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Sunday, December 21, 2014 |  Madison, WI: 31.0° F  Fog/Mist
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Marissa Nadler mines melancholy to craft sonic gems
Using the darkness
on
For Nadler, touring can be rough.
For Nadler, touring can be rough.

Few artists do melancholy as well as Marissa Nadler. The Boston-based singer-songwriter swathes American gothic themes in gossamer melodies and dreamy soprano vocals, emerging with something that falls between the folky meanderings of Joanna Newsom and the classic tearjerkers of Leonard Cohen.

Nadler's new, self-titled album is the first release on her new label, Box of Cedar Records. I spoke with her about her new tunes, the pains of performing and an intriguing side project with black-metal purveyors Xasthur. Nadler plays the Frequency on July 23.

Did you refine your songwriting process between your previous album, Little Hells, and your new release?

Between the two records, I did a lot of touring. I don't think my approach changed much, but I had a strong work ethic. There are songs on the new record that I'd been working on for two or three years, so I saw them come to fruition.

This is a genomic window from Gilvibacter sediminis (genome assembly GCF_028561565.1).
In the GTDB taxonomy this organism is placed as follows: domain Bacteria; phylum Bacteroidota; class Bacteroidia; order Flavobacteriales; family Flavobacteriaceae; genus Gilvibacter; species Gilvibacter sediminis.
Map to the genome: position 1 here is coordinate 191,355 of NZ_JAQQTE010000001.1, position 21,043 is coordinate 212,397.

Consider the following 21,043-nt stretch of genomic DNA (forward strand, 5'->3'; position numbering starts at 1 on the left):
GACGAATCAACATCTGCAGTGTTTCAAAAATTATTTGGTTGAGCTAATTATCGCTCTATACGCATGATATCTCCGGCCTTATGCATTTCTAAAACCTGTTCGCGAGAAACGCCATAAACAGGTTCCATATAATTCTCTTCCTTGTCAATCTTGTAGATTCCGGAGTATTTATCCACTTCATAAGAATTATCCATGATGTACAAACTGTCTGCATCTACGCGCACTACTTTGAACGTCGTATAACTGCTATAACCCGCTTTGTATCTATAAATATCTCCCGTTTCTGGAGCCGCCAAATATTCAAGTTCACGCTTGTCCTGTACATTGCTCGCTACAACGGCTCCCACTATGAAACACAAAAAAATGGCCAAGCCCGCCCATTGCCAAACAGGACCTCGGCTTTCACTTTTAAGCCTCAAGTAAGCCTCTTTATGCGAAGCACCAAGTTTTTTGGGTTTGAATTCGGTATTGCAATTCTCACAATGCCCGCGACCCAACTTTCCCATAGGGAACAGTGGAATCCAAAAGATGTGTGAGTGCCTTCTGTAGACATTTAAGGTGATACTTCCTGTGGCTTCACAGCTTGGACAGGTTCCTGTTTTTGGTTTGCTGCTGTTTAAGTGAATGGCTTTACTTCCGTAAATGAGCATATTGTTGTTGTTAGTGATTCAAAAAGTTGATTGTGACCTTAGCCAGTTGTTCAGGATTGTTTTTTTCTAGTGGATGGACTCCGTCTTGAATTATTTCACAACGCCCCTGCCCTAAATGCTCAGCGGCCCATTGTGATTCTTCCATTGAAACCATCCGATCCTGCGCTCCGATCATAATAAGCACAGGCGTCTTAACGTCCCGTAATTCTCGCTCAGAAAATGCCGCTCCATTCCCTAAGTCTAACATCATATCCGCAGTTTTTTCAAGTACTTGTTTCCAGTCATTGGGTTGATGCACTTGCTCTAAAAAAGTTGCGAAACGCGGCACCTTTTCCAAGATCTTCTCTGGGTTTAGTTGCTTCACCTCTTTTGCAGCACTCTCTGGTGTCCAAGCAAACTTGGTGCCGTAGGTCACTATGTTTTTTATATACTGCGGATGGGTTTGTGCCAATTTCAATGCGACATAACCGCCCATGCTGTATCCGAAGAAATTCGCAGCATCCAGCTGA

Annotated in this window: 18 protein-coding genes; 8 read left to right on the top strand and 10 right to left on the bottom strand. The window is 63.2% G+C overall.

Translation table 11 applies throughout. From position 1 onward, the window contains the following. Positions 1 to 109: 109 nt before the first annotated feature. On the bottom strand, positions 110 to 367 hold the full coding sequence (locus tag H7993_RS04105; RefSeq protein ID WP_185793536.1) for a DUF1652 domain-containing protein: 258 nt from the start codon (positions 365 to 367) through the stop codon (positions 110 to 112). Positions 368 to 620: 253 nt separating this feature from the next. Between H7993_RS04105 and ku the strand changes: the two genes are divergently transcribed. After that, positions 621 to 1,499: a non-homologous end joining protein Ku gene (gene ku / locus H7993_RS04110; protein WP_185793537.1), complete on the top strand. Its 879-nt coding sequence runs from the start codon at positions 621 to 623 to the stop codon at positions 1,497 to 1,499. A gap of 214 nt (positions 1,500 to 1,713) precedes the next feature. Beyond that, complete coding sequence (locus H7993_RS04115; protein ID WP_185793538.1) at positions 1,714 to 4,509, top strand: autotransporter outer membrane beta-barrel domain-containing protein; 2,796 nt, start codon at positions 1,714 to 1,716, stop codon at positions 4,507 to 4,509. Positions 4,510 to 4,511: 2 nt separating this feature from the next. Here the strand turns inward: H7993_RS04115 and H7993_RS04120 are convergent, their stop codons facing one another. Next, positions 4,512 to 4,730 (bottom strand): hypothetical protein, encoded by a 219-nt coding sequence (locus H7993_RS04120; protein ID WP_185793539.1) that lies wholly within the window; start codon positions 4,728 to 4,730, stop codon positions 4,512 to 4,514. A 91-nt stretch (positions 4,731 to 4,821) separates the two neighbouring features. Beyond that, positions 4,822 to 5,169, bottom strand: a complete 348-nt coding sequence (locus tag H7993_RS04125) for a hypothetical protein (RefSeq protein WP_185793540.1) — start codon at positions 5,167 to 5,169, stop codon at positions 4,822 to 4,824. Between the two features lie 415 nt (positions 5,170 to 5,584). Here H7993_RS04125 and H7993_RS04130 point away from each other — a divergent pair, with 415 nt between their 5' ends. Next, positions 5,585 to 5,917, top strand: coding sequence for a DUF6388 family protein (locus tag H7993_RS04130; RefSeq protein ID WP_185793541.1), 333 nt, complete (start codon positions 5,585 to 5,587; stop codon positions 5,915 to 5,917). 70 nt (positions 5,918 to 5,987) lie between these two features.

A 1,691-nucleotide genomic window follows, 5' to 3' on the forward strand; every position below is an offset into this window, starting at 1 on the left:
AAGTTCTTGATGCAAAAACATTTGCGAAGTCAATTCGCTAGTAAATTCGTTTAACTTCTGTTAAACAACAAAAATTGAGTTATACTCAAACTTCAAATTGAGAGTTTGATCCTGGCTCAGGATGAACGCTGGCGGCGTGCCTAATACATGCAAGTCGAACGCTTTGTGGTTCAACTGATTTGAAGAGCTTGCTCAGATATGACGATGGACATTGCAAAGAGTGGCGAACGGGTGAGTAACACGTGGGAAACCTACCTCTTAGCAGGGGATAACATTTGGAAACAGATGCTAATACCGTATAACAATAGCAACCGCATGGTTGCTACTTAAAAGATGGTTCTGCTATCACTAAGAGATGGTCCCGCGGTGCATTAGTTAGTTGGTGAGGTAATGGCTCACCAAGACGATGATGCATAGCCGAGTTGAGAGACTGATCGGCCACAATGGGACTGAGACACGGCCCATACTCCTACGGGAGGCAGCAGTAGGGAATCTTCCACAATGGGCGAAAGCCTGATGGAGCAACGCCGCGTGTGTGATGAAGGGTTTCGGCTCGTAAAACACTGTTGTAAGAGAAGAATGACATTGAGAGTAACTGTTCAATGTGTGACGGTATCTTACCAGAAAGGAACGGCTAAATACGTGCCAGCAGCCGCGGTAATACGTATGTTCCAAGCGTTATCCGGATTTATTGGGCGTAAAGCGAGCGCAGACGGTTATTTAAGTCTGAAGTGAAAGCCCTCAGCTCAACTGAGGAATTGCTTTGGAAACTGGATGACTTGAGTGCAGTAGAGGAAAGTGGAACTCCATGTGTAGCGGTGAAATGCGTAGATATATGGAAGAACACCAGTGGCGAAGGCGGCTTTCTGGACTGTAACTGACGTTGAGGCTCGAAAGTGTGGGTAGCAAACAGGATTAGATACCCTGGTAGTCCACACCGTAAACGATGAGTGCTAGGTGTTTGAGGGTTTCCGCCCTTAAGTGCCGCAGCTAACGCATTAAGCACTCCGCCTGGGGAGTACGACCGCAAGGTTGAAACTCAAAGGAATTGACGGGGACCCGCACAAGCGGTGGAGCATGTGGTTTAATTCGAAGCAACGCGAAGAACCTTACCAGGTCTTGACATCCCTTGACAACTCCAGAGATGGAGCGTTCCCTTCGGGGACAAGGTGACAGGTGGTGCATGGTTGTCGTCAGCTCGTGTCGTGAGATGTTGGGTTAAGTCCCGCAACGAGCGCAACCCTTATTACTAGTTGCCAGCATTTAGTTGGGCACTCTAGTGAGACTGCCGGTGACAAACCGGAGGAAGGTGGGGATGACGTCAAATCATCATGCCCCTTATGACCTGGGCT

Many of your songs have a wonderful narrative quality. Do you think about songwriting in terms of characters or back stories?

There are definitely narrative stories. A character will emerge from my imagination, and later I realize that the story is a parable for something going on in my life or the world around me.

What's one of your biggest challenges as a performer?

I've always had stage fright, and it's made touring a bit rough. This time, I'm trying to make the process more fun. I'm bringing along the cellist who played on the new record, and I'm trying to capture the power of positive thinking.

I know you contributed vocals to a black-metal album, Portal of Sorrow. How did this project come about?

My bass player from a while back, he knew Scott [Conner] from Xasthur, so he asked him to ask me if I'd do the record. I like to collaborate, since it exposes me to new ideas and takes me away from the familiarity of the things I normally do each day. It was wonderful to work on something that's totally outside of my usual realm.

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